Do not capitalize little words within titles such as articles (a, an, the), coordinating conjunctions (but, as, if, and, or, nor), or prepositions, regardless of their length.

“Come to the Water”
To Kill a Mockingbird
The Muppet Movie

8. Capitalize “federal” or “state” when used as part of an official agency name. If they are being used as general terms, do not capitalize.

That is a federal offense.
The State Board of Education has made a decision.
We visited four different states during our vacation.
The Federal Bureau of Investigation belongs to the US Department of Justice.
You must obey all county, state, and federal laws.

You may capitalize words such as “department,” “bureau,” and “office” if you have prepared your text in the following way:
The Federal Bureau of Investigation (Bureau) has taken over the investigation. The Bureau is making progress in its investigation and plans to release a statement later today.

9. Do not capitalize names of seasons.

I love autumn colors and spring flowers.

10. Capitalize the first word of a letter’s greeting and the first word of its close.

Dear Ms. Klein,
My dear Mr. Peterson,
To whom it may concern:
Very truly yours,

11. Capitalize words that come from proper nouns, including proper adjectives.

I must take English and math.
Paco is Spanish, Olga is Russian, and Miriam is French.

12. Capitalize the names of specific course titles.

I must take history and Algebra 2. (We do not know which specific history course is required, but Algebra 2 is the name of a specific math course.)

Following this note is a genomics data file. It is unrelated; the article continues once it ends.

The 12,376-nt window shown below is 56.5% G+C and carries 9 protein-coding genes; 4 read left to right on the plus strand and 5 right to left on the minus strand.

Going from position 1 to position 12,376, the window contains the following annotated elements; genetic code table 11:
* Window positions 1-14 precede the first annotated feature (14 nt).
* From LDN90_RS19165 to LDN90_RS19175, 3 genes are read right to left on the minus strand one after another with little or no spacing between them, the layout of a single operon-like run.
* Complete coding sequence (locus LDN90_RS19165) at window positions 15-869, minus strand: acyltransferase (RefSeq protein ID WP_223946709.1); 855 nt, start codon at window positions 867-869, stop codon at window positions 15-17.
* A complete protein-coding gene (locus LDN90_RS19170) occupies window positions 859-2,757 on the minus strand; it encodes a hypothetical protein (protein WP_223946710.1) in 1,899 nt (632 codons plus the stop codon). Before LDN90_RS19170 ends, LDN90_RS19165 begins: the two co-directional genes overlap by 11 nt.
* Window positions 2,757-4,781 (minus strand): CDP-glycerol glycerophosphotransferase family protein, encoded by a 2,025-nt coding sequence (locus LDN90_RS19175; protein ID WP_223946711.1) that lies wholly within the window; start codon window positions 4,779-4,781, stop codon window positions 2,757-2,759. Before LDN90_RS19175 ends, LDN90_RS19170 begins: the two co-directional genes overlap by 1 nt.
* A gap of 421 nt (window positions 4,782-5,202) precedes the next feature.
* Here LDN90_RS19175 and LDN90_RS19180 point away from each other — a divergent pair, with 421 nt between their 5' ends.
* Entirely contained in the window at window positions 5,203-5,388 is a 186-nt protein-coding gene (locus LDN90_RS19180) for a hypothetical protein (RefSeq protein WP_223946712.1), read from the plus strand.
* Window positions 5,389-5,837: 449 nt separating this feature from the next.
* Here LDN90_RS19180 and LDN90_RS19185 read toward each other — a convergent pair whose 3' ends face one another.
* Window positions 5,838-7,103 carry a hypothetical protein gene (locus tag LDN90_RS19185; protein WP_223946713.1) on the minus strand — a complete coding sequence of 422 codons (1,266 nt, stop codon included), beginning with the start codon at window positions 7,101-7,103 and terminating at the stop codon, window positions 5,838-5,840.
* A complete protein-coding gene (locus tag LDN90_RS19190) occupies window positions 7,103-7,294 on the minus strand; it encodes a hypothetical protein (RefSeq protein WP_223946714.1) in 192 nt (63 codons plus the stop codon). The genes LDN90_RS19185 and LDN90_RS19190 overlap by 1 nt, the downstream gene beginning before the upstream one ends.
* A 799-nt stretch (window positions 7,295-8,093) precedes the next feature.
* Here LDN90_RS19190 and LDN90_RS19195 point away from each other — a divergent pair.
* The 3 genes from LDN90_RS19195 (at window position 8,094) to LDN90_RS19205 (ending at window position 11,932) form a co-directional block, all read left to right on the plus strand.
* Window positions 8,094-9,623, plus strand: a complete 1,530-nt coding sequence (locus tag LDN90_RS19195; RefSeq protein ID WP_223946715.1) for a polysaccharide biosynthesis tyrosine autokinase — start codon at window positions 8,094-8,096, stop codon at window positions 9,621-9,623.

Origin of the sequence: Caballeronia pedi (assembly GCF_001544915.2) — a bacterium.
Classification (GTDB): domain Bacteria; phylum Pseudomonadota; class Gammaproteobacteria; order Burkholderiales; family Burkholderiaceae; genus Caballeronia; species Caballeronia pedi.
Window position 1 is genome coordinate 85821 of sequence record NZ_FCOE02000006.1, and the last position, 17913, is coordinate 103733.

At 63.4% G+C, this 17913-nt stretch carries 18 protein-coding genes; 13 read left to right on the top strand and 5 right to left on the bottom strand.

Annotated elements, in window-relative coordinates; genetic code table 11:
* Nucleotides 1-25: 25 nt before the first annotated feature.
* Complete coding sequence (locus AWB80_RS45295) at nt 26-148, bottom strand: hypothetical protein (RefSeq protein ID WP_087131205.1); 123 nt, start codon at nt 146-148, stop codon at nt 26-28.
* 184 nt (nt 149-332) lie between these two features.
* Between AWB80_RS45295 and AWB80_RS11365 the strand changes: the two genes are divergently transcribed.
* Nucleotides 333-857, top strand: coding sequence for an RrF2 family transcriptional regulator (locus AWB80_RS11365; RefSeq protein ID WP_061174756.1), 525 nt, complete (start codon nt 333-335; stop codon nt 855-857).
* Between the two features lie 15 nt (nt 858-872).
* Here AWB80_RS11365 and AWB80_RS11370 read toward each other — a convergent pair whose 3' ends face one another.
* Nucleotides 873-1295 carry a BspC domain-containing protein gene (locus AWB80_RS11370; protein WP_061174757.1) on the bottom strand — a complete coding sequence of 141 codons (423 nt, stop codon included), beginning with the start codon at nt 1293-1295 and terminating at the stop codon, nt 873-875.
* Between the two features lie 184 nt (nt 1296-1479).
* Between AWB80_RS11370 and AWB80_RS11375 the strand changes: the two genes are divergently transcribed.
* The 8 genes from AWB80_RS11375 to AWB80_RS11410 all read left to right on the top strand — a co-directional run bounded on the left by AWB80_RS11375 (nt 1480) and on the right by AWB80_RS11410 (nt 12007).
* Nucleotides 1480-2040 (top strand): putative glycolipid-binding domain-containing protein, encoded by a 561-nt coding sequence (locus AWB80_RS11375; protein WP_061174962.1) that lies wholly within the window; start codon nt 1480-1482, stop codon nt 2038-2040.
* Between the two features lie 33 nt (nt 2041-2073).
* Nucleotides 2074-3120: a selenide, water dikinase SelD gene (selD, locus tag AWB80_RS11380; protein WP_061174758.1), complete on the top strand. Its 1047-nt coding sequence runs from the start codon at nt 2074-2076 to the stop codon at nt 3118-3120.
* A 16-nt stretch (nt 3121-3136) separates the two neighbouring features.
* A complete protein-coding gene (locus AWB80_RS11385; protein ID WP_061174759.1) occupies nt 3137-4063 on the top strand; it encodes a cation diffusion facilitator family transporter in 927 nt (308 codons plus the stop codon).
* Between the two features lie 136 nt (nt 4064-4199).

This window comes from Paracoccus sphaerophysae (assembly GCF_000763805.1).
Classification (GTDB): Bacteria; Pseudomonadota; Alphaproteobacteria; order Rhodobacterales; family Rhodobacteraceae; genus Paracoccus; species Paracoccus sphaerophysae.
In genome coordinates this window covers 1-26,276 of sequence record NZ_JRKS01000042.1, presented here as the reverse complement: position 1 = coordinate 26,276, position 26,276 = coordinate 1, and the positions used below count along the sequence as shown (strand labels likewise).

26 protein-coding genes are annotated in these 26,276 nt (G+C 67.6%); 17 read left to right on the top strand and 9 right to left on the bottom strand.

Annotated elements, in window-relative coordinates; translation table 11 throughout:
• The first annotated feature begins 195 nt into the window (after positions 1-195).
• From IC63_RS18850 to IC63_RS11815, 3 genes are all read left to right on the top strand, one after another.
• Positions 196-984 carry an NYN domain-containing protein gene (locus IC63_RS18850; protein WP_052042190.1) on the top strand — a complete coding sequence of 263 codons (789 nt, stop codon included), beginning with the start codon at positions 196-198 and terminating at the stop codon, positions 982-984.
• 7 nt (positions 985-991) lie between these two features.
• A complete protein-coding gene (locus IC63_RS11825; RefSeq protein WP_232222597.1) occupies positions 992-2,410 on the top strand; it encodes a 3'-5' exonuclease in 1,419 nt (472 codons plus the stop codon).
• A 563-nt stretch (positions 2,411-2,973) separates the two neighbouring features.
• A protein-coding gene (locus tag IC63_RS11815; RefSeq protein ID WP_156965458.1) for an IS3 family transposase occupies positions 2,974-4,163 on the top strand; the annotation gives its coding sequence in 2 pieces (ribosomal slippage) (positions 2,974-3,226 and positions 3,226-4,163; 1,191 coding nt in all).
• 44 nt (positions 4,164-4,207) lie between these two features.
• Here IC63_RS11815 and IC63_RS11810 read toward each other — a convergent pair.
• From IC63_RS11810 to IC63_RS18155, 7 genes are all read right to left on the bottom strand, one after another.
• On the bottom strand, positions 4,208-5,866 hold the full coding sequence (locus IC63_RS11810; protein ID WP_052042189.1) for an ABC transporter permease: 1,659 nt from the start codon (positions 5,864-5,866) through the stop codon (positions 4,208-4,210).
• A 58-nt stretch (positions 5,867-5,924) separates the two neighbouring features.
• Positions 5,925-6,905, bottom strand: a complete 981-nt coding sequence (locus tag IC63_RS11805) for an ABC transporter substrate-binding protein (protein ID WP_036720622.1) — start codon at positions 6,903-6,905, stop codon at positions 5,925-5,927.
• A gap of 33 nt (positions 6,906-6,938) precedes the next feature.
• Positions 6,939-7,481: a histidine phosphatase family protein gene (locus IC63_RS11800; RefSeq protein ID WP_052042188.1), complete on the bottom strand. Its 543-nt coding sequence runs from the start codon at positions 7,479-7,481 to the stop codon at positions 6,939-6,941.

13. Capitalize “I” when it is used as a personal pronoun.

Susan and I always enjoy watching movies.
When I was young, I loved jumping rope.

14. Capitalize days of the week and months of the year.

The semester will end on Thursday, March 27, 2014.

Your Turn

Now it’s your turn to practice. Correct the capitalization in each sentence:

  1. on january 2, 1905, Japanese general nogi received from russian general stoessel a letter formally offering to surrender, ending the russo-japanese war.
  2. on january 5, 1914, henry ford, head of the ford motor company, introduced a minimum wage scale of $5 per day.
  3. on january 13, 1990, douglas wilder of virginia became the nation’s first elected black governor as he took the oath of office in richmond.
  4. on february 7, 1964, the beatles arrived in the united states for the first time.
  5. on april 2, 1917, president woodrow wilson asked congress to declare war against germany, saying, “the world must be made safe for democracy.”
  6. on april 14, 1865, president lincoln was shot and mortally wounded by john wilkes booth while attending the comedy “our american cousin” at ford’s theater in washington, d.c. he died the next day.
  7. on july 29, 1981, britain’s prince charles married lady diana spencer at st. paul’s cathedral in london.
  8. on september 1, 1939, world war ii began as nazi germany invaded poland.
  9. on november 8, 1960, massachusetts senator john f. kennedy defeated vice president richard m. nixon for the presidency.
  10. on december 22, 1864, during the civil war, union general william t. sherman sent a message to president lincoln from georgia, saying, “i beg to present you as a christmas gift the city of savannah.”

All of these history sentences came from The Learning Network (part of The New York Times). You can check your answers and read more about history here.